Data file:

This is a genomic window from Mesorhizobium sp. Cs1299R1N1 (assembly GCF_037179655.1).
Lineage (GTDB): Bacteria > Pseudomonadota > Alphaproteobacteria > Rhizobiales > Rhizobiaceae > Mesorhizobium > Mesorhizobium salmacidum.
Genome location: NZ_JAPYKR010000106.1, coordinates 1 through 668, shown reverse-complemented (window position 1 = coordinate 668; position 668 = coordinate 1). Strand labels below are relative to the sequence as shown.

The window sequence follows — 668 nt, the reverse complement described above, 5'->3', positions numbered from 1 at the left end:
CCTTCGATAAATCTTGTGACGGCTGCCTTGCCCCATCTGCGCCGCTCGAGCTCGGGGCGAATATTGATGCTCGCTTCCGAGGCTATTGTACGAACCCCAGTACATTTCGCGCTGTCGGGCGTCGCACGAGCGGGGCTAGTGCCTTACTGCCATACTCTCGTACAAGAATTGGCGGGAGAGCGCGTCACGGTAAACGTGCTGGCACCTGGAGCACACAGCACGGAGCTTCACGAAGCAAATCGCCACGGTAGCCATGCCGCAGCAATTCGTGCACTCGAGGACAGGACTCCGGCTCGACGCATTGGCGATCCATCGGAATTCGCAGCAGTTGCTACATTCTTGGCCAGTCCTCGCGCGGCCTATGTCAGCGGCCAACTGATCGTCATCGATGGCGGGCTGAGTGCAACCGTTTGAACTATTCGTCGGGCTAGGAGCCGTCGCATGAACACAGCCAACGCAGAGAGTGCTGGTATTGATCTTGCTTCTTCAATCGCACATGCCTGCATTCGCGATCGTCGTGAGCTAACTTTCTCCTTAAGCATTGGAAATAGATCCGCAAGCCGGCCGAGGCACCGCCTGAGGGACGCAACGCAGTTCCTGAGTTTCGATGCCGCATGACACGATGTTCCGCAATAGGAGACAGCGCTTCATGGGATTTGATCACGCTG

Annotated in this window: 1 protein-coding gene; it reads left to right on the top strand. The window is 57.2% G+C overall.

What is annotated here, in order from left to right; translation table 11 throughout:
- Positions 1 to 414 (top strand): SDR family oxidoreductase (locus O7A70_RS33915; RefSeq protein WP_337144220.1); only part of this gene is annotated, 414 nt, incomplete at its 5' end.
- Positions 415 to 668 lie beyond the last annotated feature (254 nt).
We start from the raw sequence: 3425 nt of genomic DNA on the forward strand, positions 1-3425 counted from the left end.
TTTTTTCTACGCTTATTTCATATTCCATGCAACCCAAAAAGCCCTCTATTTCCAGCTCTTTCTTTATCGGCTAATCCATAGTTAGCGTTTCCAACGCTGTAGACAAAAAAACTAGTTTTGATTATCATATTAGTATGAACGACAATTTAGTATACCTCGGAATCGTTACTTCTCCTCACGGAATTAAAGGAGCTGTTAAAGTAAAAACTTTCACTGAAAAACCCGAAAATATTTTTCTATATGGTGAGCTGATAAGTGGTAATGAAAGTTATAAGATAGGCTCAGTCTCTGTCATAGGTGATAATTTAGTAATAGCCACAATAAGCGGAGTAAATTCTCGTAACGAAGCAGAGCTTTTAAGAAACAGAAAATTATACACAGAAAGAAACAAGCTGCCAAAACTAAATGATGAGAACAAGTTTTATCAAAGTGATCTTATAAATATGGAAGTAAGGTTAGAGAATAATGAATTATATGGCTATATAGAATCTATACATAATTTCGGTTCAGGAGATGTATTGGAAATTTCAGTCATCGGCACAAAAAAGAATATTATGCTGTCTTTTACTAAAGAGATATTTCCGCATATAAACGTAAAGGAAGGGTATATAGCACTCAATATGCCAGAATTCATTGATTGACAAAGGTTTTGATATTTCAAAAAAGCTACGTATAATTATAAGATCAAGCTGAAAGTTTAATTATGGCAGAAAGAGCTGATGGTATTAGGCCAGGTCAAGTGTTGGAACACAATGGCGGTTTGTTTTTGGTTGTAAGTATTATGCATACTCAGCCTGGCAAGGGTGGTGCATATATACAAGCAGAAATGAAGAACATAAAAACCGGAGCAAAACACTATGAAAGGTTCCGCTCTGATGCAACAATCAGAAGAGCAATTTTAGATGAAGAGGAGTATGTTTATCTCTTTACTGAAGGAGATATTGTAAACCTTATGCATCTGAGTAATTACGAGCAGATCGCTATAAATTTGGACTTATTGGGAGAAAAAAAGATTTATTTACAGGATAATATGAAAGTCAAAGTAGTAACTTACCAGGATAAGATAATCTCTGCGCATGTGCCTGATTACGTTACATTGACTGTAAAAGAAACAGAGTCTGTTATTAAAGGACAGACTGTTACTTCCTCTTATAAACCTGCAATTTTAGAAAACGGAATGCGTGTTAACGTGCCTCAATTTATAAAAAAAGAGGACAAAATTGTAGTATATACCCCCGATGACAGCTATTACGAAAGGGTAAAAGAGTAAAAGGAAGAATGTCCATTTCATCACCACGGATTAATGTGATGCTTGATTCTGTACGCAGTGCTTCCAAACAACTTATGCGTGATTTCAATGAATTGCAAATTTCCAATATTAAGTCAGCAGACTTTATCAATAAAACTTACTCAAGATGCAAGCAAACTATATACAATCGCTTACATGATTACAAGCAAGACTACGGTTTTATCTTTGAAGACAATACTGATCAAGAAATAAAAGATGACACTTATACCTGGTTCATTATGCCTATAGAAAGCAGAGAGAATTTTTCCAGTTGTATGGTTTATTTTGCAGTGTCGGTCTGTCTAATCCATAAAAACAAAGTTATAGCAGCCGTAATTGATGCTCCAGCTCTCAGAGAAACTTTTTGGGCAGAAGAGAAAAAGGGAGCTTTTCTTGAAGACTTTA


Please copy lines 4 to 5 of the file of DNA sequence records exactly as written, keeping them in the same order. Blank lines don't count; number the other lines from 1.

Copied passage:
The window sequence follows — 668 nt, the reverse complement described above, 5'->3', positions numbered from 1 at the left end:
CCTTCGATAAATCTTGTGACGGCTGCCTTGCCCCATCTGCGCCGCTCGAGCTCGGGGCGAATATTGATGCTCGCTTCCGAGGCTATTGTACGAACCCCAGTACATTTCGCGCTGTCGGGCGTCGCACGAGCGGGGCTAGTGCCTTACTGCCATACTCTCGTACAAGAATTGGCGGGAGAGCGCGTCACGGTAAACGTGCTGGCACCTGGAGCACACAGCACGGAGCTTCACGAAGCAAATCGCCACGGTAGCCATGCCGCAGCAATTCGTGCACTCGAGGACAGGACTCCGGCTCGACGCATTGGCGATCCATCGGAATTCGCAGCAGTTGCTACATTCTTGGCCAGTCCTCGCGCGGCCTATGTCAGCGGCCAACTGATCGTCATCGATGGCGGGCTGAGTGCAACCGTTTGAACTATTCGTCGGGCTAGGAGCCGTCGCATGAACACAGCCAACGCAGAGAGTGCTGGTATTGATCTTGCTTCTTCAATCGCACATGCCTGCATTCGCGATCGTCGTGAGCTAACTTTCTCCTTAAGCATTGGAAATAGATCCGCAAGCCGGCCGAGGCACCGCCTGAGGGACGCAACGCAGTTCCTGAGTTTCGATGCCGCATGACACGATGTTCCGCAATAGGAGACAGCGCTTCATGGGATTTGATCACGCTG